We’ve been regular visitors to WCNP throughout 2006. Our previous experiences have always been wonderful (except for the occasional “normal” speeding incidents which we’ve now become accustomed to), as our previous trip report hopefully showed.
However, it shames me today to call myself part of the human race. What we have experienced in WCNP this weekend was, to say the least, shocking. What is about to follow, is unfortunately not a trip report on another memorable experience out in a Sanpark park, coupled with some wildlife photos. If that’s what you are looking for, please do not read any further. What is indeed about to follow, is our trip report straight from hell.
On entering the gate (from CT’s side), we should have realised we’re going to experience a rough time in the park. Because of the number of cars waiting at the gate, it took us about 45 minutes just to get through the gate (for those of you not familiar with WCNP – it is not like KNP at all. Normally it would take you less than a minute to gain entry). We accepted the fact that it was a bright and sunny day and that people were obviously going to stream to the Postberg section of the WCNP to watch the wild flowers. However, we were in for a level of “road rudeness” never experienced before in any park by either Asterix or myself.
We just entered the park, when we were hit by a wave of speeding motorists (in great numbers at breakneck speeds through the park - believe me, I’m not exaggerating). Instead of taking photos of the bird life and the park’s wonderful condition, we decided after a few kilometres to rather take a few photos of the speeding maniacs, for reporting purposes. Unfortunately, we gave this up quite quickly as we realised that literally every other car in the park was travelling at speeds of anything between 60 – 120 kilometres per hour (my guess only). If there was any other forum members in the park (who did not speed), believe me we did not come across you. I’ll rather not bore you further with the details, the following two examples should sum up our day:
We were about 5 kilometres into the park when we noticed a large low-flying raptor just ahead of us. I slowed down and Asterix got out the binoculars and the bird books. To our absolute amazement, we identified what we believe was a Black Harrier (for us novices, just one awesome bird). However, our enjoyment was short lived. When I started slowing down, the cars started piling up behind us. The Black Harrier continued to fly quite low above the ground just to the right of the road, but the other vehicles were interested in only one thing – to speed to the wild flowers. One by one they raced past us (the roads in WCNP are generally narrower than in KNP). A few of them even revved their engines to the maximum when they whistled by. And I’m not talking about one or two cars only. During this incident alone, I would guess at least 10 cars raced by. The Black Harrier did not climb away from all this noise, but instead veered to the left quite sharply and crossed the road in front of us, only to be narrowly missed by a speeding minibus. (The Harrier was crossing the road at about the height of the minibus). We were totally shocked. We started discussing the possibility of just turning back, but eventually decided to still make the best of our visit (we had to travel about 90km’s to get to WCNP in the first instance). We decided to still head for the wild flowers and have a quick peek and then head back and rather spent the rest of the day at the Geelbek bird hide (hopefully away from this mess).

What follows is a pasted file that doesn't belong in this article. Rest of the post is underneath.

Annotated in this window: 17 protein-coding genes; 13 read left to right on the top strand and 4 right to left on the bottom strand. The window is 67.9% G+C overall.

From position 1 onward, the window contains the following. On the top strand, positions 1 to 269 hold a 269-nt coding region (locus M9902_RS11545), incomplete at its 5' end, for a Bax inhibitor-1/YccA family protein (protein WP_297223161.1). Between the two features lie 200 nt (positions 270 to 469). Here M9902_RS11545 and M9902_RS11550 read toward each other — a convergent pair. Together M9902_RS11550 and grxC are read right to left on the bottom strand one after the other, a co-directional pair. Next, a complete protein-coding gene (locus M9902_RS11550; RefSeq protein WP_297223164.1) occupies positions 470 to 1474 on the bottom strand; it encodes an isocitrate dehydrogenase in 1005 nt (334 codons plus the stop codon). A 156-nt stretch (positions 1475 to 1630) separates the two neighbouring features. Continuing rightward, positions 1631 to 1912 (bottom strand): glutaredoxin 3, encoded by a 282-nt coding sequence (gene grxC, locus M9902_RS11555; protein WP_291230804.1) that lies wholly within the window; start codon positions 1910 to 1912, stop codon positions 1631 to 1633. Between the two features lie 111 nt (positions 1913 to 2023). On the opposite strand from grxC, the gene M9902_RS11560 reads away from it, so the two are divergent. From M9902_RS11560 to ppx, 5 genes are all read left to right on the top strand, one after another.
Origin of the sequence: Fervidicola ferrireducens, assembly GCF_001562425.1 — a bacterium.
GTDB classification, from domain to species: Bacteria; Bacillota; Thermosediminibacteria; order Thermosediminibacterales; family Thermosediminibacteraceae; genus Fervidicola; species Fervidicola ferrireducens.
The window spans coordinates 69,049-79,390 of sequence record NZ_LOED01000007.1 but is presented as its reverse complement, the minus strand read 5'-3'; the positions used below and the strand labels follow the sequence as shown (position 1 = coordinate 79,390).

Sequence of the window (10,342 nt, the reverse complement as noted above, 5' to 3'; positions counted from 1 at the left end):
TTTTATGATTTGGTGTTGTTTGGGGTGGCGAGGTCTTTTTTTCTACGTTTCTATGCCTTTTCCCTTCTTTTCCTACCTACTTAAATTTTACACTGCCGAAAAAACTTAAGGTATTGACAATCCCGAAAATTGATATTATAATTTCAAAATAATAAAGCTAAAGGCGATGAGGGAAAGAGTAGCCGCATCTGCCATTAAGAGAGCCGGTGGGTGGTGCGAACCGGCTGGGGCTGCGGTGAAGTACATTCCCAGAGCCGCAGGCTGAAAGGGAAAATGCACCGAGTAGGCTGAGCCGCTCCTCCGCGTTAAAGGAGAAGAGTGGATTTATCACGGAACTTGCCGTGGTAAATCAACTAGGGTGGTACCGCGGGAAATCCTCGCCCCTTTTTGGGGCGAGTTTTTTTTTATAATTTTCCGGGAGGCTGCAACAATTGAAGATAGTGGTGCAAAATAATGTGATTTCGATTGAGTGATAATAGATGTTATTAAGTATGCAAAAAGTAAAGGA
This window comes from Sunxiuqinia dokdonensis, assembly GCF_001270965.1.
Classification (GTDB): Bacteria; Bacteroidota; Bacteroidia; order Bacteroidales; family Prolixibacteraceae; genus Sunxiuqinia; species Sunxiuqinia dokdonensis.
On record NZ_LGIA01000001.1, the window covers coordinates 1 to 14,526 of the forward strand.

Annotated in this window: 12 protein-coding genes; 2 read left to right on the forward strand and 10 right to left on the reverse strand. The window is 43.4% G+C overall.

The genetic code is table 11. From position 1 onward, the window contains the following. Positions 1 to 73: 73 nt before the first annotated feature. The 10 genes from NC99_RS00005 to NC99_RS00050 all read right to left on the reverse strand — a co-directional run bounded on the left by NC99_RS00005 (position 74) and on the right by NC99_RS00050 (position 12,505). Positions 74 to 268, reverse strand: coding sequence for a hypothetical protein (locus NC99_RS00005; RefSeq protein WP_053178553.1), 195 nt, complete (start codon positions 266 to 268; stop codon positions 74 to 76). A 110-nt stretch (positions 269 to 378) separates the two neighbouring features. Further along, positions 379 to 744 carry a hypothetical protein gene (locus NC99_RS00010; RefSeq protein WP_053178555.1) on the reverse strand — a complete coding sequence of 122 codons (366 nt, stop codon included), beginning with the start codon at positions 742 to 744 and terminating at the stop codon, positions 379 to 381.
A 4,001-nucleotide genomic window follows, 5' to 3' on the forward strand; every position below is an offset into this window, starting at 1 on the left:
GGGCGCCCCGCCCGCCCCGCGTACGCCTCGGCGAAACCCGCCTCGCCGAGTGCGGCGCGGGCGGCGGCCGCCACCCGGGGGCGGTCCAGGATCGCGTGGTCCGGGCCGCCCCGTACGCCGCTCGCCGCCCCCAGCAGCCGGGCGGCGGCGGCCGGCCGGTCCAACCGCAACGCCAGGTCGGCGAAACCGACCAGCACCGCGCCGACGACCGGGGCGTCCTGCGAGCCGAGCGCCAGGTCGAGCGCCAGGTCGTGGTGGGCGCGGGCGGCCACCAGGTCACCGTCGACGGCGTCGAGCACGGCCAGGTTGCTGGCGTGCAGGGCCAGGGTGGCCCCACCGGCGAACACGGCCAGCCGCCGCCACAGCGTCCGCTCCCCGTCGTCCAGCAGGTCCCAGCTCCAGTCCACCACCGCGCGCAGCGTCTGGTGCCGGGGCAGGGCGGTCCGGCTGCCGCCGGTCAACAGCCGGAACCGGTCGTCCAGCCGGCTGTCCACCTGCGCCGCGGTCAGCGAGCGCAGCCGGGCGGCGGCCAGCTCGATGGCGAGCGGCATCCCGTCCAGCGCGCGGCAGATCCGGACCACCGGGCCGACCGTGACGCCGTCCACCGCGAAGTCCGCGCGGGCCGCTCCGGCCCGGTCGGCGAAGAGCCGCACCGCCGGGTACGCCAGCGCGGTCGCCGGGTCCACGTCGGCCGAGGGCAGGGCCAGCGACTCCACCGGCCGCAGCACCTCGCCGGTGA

We struggled through the heavy, speeding traffic until we eventually got to the wild flowers, but here it was just cars all over the place (as one can expect). We immediately turned around again and headed back for the Geelbek bird hide. On our way back, I noticed an interesting looking bird just to the left of the road and slowly pulled over to get a closer look. Once again, the cars behind me rapidly increased in numbers and, as before, started racing by. Then one complete &%$#& sped right up to us from behind, let rip with his car’s hooter and then aggressively signalled to us, whilst he narrowly missed us and raced by, only to quickly disappear in the distance.
Obviously the unidentified bird was gone. This incident signalled the end of the day for us. We unfortunately had enough of the park (or rather its visitors) for one day. We decided not to stop for any more animals or birds, made our way out of the park at about 50km’s per hour and head back home, bitterly disappointed.
In the end, we are not going to allow this one very unfortunate day to spoil our memories of WCNP. It is a wonderful park where we’ve had many wonderful experiences. We’ll definitely be back (but only once the wild flower season has gone by).
Could this have been prevented? Well, one could maybe point some fingers at Sanparks. Maybe this was the one day the laser guns that WestCoaster has been talking about should have been on the roads. Or maybe they should have limited the number of vehicles allowed into the park, although I appreciate the fact that this is the one time of year that they can make some much needed money in this particular park. I’ve always been critical of Sanparks where I believed criticism was due. However, in the end I believe Sanparks is not to blame in this instance. I rather blame the 99% of all human kind that is so narrow-minded and engrossed in their every day lives of racing from one point to another that they do not give a hoot about their fellow human beings or about nature, because they are only after that one photo of them and their wives and their oh so precious children lying down in a haze of wild flowers.